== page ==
The Prime Minister has emphasised that there’s enough supply for everyone and supermarkets will remain open during the restriction. There’s no need for panic buying and some supermarkets have taken the initiative to introduce special hour that prioritises senior citizens and the disabled (OKU).

Why is this necessary?

At the moment, the number of COVID-19 cases worldwide has exceeded 180,000 and there are 6,442 deaths reported so far. The number of cases outside of China has increased in the past weeks. In Malaysia, there are 553 confirmed cases and zero deaths as reported yesterday.

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With the recent increase of local transmission in the country, the priority is to reduce the number of new cases by enforcing social distancing. You’ve probably heard about flattening the curve, and this is crucial to reduce the acceleration of new cases.

Source: CDC

As seen in China and Italy, the spread of COVID-19 can happen very quickly and this can put a strain in the healthcare system. If the number of cases rises, there’s a risk that the local health care system will be overloaded beyond its capacity to treat infected people.

 Source: Johannes Kalliauer/ CC BY-SA 4.0

Assuming the number of overall cases is the same, flattening the curve may prolong the situation but it ensures that those who are really sick can receive adequate attention as illustrated above. This reduces the stress on the health care system and fewer people will be turned away.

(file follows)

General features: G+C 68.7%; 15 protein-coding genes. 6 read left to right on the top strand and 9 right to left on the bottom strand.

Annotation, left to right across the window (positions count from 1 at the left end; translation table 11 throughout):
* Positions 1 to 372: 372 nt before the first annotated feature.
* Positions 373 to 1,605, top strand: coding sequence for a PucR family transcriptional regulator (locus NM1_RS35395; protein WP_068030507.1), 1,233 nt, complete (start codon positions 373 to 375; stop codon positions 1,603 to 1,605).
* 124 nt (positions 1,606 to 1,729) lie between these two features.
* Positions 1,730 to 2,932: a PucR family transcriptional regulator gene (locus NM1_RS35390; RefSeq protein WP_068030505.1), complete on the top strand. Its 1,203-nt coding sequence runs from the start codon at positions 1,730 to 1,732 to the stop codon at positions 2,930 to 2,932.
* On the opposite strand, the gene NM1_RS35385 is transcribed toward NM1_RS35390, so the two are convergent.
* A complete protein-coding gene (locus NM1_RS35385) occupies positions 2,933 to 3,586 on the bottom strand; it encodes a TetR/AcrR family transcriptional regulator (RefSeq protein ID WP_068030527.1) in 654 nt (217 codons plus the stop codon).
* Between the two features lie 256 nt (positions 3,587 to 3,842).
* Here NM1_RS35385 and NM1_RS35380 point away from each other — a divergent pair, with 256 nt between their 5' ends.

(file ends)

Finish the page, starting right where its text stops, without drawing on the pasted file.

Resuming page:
The closing of our borders can stop incoming cases from abroad. With the Movement Control Order, the government aims to reduce the number of local COVID-19 cases and hopefully we won’t see a spike like Sunday where 190 new cases were reported in a single day.

As seen in China, the number of cases has declined drastically after the restrictions were introduced. All 16 temporary hospitals to treat COVID-9 outbreak in Wuhan have closed after a huge decline in cases. For those who are showing symptoms, the order will ensure they are isolated from the general public and they can seek treatment at one of the designated hospitals.

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More clarity required

As mentioned by Jahabar Sadiq of The Malaysian Insight, the government must be clear about what it wants to do and must explain it well. The announcement from the Prime Minister raises more questions than answers. Shortly after the announcement was made, Malaysians are still unsure of what remains open or closed, and ideally, there’s a detailed FAQ or a comprehensive infographic to address all of these concerns in the short matter of time.

With less than 12 hours before the restriction begins, the hotline dedicated for Movement Control Order at 03-88882010 will be open at 12pm. That leaves probably 5 hours for companies to clarify and to make a decision on their next course of action.

[ IMAGE SOURCE ]

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Alexander Wong